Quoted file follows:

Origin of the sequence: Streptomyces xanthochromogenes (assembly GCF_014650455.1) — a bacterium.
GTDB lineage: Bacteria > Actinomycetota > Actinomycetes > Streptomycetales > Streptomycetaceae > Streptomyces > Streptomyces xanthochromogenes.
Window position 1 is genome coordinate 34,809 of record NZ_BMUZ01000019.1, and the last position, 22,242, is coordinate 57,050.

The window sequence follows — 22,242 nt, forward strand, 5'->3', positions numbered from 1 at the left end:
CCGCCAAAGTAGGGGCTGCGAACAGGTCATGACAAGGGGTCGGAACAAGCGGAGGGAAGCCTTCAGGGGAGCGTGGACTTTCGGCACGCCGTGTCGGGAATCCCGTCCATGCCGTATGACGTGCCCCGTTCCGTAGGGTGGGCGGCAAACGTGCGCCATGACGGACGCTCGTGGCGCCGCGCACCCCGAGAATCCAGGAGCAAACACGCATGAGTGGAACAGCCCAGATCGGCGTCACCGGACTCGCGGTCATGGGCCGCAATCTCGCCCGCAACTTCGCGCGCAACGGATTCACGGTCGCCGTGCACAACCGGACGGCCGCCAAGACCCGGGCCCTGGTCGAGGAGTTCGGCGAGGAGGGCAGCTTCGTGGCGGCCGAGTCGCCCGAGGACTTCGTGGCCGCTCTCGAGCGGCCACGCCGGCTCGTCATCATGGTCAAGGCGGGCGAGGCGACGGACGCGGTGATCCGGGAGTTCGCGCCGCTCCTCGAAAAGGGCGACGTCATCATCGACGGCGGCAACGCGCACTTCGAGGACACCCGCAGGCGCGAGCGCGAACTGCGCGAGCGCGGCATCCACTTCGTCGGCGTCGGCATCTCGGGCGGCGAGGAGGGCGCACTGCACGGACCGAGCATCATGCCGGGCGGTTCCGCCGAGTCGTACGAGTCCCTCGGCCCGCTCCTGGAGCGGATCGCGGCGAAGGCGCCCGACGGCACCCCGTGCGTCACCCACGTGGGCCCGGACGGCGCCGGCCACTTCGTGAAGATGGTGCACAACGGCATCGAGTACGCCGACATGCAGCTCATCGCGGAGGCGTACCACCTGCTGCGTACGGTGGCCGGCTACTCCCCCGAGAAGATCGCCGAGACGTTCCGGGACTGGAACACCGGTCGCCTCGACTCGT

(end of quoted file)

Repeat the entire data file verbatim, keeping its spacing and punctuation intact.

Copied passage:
Origin of the sequence: Streptomyces xanthochromogenes (assembly GCF_014650455.1) — a bacterium.
GTDB lineage: Bacteria > Actinomycetota > Actinomycetes > Streptomycetales > Streptomycetaceae > Streptomyces > Streptomyces xanthochromogenes.
Window position 1 is genome coordinate 34,809 of record NZ_BMUZ01000019.1, and the last position, 22,242, is coordinate 57,050.

The window sequence follows — 22,242 nt, forward strand, 5'->3', positions numbered from 1 at the left end:
CCGCCAAAGTAGGGGCTGCGAACAGGTCATGACAAGGGGTCGGAACAAGCGGAGGGAAGCCTTCAGGGGAGCGTGGACTTTCGGCACGCCGTGTCGGGAATCCCGTCCATGCCGTATGACGTGCCCCGTTCCGTAGGGTGGGCGGCAAACGTGCGCCATGACGGACGCTCGTGGCGCCGCGCACCCCGAGAATCCAGGAGCAAACACGCATGAGTGGAACAGCCCAGATCGGCGTCACCGGACTCGCGGTCATGGGCCGCAATCTCGCCCGCAACTTCGCGCGCAACGGATTCACGGTCGCCGTGCACAACCGGACGGCCGCCAAGACCCGGGCCCTGGTCGAGGAGTTCGGCGAGGAGGGCAGCTTCGTGGCGGCCGAGTCGCCCGAGGACTTCGTGGCCGCTCTCGAGCGGCCACGCCGGCTCGTCATCATGGTCAAGGCGGGCGAGGCGACGGACGCGGTGATCCGGGAGTTCGCGCCGCTCCTCGAAAAGGGCGACGTCATCATCGACGGCGGCAACGCGCACTTCGAGGACACCCGCAGGCGCGAGCGCGAACTGCGCGAGCGCGGCATCCACTTCGTCGGCGTCGGCATCTCGGGCGGCGAGGAGGGCGCACTGCACGGACCGAGCATCATGCCGGGCGGTTCCGCCGAGTCGTACGAGTCCCTCGGCCCGCTCCTGGAGCGGATCGCGGCGAAGGCGCCCGACGGCACCCCGTGCGTCACCCACGTGGGCCCGGACGGCGCCGGCCACTTCGTGAAGATGGTGCACAACGGCATCGAGTACGCCGACATGCAGCTCATCGCGGAGGCGTACCACCTGCTGCGTACGGTGGCCGGCTACTCCCCCGAGAAGATCGCCGAGACGTTCCGGGACTGGAACACCGGTCGCCTCGACTCGT